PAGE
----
Reading Comprehension -- Select Poems of Al Purdy
Love at Robin Lake
1. What form does this poem take?
2. Find and explain an example of onomatopoeia.
3. Find and explain a simile.
4. What does the poet long for in "the star-filled places of earth" at the end of the poem? Explain what you think he is speaking about when he writes of having left these places "long ago/on our journey into the dark."
1. Describe the setting for Purdy's poem.
2. Analyze how Purdy uses the workman as a symbol for faith. How do you think the poet links "contending" or heroic struggle (13) to faith and the workman's business?
3. Research the allusion to Jacob wrestling with an angel. How does Purdy use this image?
The same night he got up and took his two wives, his two maids, and his eleven children, and crossed the ford of the Jabbok. He took them and sent them across the stream, and likewise everything that he had. Jacob as left alone; and a man wrestled with him until daybreak. When the man saw that he did not prevail against Jacob, he struck him on the hip socket; and Jacob's hip was put out of joint as he wrestled with him. Then he said, "Let me go, for the day is breaking." But Jacob said, "I will not let you go, unless you bless me." So he said to him, "What is your name?" And he said, "Jacob." Then the man said, "Why is it that you ask my name?" And there he blessed him. So Jacob called the place Peniel, saying, "For I have seen God face to face, and yet my life is preserved." The sun rose upon him as he passed Penuel, limping because of his hip. Therefore to this day the Israelites do not eat the thigh muscle that is on the hip socket, because he struck Jacob on the hip socket at the thigh muscle. (Genesis 32.22-32)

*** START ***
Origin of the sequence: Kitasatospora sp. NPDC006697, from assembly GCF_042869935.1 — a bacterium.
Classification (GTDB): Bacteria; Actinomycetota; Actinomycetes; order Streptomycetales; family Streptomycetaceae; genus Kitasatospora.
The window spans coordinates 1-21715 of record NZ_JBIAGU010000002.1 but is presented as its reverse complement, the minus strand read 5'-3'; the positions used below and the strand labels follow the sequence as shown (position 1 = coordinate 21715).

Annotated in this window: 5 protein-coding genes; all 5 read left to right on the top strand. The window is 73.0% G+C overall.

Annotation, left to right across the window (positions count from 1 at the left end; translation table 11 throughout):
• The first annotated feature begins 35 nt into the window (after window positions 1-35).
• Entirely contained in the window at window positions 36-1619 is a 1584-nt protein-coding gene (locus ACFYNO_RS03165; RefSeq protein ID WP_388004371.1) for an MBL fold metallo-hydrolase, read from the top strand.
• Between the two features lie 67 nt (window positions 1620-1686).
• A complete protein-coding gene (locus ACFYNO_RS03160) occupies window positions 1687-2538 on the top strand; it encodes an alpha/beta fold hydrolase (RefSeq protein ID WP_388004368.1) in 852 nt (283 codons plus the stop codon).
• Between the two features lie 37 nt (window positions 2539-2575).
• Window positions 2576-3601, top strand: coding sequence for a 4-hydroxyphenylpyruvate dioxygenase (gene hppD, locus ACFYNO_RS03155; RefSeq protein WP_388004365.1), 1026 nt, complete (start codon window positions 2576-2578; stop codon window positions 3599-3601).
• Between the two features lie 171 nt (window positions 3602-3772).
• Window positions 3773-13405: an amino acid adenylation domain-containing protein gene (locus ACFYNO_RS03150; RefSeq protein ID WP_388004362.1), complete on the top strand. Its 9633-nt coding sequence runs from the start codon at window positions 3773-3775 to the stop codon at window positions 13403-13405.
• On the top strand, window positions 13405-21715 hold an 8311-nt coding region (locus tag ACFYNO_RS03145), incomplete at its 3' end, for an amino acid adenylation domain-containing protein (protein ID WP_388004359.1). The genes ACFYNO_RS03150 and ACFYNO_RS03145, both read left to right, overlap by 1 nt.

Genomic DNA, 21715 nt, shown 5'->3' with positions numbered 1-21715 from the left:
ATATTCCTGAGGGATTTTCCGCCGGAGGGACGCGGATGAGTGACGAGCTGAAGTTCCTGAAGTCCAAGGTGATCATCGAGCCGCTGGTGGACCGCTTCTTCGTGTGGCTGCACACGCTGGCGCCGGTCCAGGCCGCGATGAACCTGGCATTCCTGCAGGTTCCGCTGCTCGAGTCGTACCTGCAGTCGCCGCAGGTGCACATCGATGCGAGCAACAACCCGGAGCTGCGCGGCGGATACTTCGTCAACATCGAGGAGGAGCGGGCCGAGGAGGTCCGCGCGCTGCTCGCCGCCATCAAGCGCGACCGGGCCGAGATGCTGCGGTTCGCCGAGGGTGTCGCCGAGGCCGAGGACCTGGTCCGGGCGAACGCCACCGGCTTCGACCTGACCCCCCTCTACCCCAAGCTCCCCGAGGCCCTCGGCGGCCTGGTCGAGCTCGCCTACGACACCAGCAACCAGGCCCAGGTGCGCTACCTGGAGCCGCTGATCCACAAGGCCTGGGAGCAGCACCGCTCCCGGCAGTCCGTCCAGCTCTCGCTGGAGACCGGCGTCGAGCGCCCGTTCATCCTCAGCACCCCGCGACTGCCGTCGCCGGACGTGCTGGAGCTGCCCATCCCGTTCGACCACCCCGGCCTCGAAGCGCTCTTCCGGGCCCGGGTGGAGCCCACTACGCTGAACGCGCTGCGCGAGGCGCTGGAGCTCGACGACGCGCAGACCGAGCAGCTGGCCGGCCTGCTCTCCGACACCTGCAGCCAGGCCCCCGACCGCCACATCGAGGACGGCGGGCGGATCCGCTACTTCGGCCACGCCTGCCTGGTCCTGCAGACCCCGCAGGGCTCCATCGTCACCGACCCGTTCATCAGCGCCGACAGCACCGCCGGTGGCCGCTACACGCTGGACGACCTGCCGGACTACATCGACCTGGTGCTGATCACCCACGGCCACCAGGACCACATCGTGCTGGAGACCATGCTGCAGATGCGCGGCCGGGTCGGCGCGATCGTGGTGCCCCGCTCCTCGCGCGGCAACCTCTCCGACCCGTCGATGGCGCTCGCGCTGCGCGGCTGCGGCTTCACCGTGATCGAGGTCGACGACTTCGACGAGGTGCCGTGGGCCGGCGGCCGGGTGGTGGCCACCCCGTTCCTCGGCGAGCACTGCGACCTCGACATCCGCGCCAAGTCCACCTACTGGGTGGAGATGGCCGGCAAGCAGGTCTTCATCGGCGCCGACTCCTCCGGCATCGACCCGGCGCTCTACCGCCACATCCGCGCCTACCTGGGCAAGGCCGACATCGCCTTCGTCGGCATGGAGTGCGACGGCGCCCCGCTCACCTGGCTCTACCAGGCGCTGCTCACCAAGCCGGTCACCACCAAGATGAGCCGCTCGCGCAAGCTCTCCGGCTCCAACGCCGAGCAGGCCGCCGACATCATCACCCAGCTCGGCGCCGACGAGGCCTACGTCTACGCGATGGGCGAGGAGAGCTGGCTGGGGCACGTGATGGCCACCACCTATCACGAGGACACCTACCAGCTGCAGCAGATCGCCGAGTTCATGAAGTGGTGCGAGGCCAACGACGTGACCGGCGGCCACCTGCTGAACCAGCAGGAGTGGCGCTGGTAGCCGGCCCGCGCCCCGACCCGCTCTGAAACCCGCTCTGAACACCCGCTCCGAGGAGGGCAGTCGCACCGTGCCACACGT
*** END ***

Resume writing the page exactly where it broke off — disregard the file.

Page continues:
4. What is the significance of the scene painted in lines 16-20? What is the poet trying to convey?
5. Purdy's poem alters its narrative at line 21. Why?
6. What images flash before us in lines 23 ff? To what effect?
7. What is the relation of what comes prior to line 21 and what comes after in Purdy's poem?
Trees at the Arctic Circle
1. How does Purdy portray the ground willows in lines 1-16? Why?
2. With what are the ground willows contrasted in lines 17-25?
3. Beginning at line 26, Purdy reconsiders the salix cordifolia. Why? What does he begin to see about these particular trees so far north?
4. What does Purdy consider to be stupidity? How does he deal with stupidity? Why?